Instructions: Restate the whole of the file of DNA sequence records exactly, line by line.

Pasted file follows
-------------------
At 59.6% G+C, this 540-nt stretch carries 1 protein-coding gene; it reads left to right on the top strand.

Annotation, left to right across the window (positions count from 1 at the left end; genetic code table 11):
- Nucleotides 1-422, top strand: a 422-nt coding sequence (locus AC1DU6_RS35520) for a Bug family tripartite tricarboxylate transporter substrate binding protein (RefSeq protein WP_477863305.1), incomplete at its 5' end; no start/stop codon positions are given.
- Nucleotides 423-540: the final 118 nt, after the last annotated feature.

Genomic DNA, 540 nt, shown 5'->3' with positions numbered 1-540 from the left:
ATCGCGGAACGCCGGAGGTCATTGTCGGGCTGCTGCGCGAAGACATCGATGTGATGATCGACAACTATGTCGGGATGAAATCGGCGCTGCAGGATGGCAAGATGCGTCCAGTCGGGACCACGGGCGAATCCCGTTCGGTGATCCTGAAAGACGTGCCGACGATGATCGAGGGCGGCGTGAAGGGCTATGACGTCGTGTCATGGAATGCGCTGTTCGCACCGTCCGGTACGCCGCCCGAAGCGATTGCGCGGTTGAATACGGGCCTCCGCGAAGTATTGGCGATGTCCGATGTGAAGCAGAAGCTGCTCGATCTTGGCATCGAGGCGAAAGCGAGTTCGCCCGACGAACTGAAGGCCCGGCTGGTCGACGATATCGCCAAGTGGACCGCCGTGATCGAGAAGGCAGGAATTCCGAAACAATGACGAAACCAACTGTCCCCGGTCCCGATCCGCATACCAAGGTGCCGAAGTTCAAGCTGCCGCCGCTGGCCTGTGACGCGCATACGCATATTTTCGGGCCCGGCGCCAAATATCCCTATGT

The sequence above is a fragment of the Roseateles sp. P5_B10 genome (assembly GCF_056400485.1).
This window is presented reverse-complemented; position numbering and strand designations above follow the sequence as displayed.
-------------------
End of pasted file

At 59.6% G+C, this 540-nt stretch carries 1 protein-coding gene; it reads left to right on the top strand.

Annotation, left to right across the window (positions count from 1 at the left end; genetic code table 11):
- Nucleotides 1-422, top strand: a 422-nt coding sequence (locus AC1DU6_RS35520) for a Bug family tripartite tricarboxylate transporter substrate binding protein (RefSeq protein WP_477863305.1), incomplete at its 5' end; no start/stop codon positions are given.
- Nucleotides 423-540: the final 118 nt, after the last annotated feature.

Genomic DNA, 540 nt, shown 5'->3' with positions numbered 1-540 from the left:
ATCGCGGAACGCCGGAGGTCATTGTCGGGCTGCTGCGCGAAGACATCGATGTGATGATCGACAACTATGTCGGGATGAAATCGGCGCTGCAGGATGGCAAGATGCGTCCAGTCGGGACCACGGGCGAATCCCGTTCGGTGATCCTGAAAGACGTGCCGACGATGATCGAGGGCGGCGTGAAGGGCTATGACGTCGTGTCATGGAATGCGCTGTTCGCACCGTCCGGTACGCCGCCCGAAGCGATTGCGCGGTTGAATACGGGCCTCCGCGAAGTATTGGCGATGTCCGATGTGAAGCAGAAGCTGCTCGATCTTGGCATCGAGGCGAAAGCGAGTTCGCCCGACGAACTGAAGGCCCGGCTGGTCGACGATATCGCCAAGTGGACCGCCGTGATCGAGAAGGCAGGAATTCCGAAACAATGACGAAACCAACTGTCCCCGGTCCCGATCCGCATACCAAGGTGCCGAAGTTCAAGCTGCCGCCGCTGGCCTGTGACGCGCATACGCATATTTTCGGGCCCGGCGCCAAATATCCCTATGT

The sequence above is a fragment of the Roseateles sp. P5_B10 genome (assembly GCF_056400485.1).
This window is presented reverse-complemented; position numbering and strand designations above follow the sequence as displayed.